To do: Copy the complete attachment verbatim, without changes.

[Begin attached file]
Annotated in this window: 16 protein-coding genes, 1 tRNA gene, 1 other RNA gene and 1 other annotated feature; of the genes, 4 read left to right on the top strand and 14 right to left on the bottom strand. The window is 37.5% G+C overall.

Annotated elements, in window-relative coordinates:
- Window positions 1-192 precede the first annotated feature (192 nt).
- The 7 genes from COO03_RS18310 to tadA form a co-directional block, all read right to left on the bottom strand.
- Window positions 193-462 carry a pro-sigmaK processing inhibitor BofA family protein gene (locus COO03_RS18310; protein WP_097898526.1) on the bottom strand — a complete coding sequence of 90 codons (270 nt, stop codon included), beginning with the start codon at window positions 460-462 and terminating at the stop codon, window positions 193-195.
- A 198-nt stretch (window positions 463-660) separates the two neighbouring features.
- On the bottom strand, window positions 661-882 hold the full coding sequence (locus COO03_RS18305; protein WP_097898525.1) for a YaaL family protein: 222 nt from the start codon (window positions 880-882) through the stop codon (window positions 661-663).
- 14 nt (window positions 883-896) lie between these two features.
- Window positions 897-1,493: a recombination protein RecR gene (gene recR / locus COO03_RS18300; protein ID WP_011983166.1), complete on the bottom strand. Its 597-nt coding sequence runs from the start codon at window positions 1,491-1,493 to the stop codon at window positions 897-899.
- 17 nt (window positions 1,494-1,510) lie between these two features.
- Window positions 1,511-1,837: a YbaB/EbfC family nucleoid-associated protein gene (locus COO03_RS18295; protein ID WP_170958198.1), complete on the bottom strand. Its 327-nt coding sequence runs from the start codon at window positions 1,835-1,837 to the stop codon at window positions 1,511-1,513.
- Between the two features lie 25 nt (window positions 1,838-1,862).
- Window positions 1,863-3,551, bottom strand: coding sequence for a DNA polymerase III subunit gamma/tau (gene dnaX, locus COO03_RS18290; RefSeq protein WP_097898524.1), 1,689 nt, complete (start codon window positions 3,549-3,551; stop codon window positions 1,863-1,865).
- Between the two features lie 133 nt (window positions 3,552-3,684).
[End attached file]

Annotated in this window: 16 protein-coding genes, 1 tRNA gene, 1 other RNA gene and 1 other annotated feature; of the genes, 4 read left to right on the top strand and 14 right to left on the bottom strand. The window is 37.5% G+C overall.

Annotated elements, in window-relative coordinates:
- Window positions 1-192 precede the first annotated feature (192 nt).
- The 7 genes from COO03_RS18310 to tadA form a co-directional block, all read right to left on the bottom strand.
- Window positions 193-462 carry a pro-sigmaK processing inhibitor BofA family protein gene (locus COO03_RS18310; protein WP_097898526.1) on the bottom strand — a complete coding sequence of 90 codons (270 nt, stop codon included), beginning with the start codon at window positions 460-462 and terminating at the stop codon, window positions 193-195.
- A 198-nt stretch (window positions 463-660) separates the two neighbouring features.
- On the bottom strand, window positions 661-882 hold the full coding sequence (locus COO03_RS18305; protein WP_097898525.1) for a YaaL family protein: 222 nt from the start codon (window positions 880-882) through the stop codon (window positions 661-663).
- 14 nt (window positions 883-896) lie between these two features.
- Window positions 897-1,493: a recombination protein RecR gene (gene recR / locus COO03_RS18300; protein ID WP_011983166.1), complete on the bottom strand. Its 597-nt coding sequence runs from the start codon at window positions 1,491-1,493 to the stop codon at window positions 897-899.
- 17 nt (window positions 1,494-1,510) lie between these two features.
- Window positions 1,511-1,837: a YbaB/EbfC family nucleoid-associated protein gene (locus COO03_RS18295; protein ID WP_170958198.1), complete on the bottom strand. Its 327-nt coding sequence runs from the start codon at window positions 1,835-1,837 to the stop codon at window positions 1,511-1,513.
- Between the two features lie 25 nt (window positions 1,838-1,862).
- Window positions 1,863-3,551, bottom strand: coding sequence for a DNA polymerase III subunit gamma/tau (gene dnaX, locus COO03_RS18290; RefSeq protein WP_097898524.1), 1,689 nt, complete (start codon window positions 3,549-3,551; stop codon window positions 1,863-1,865).
- Between the two features lie 133 nt (window positions 3,552-3,684).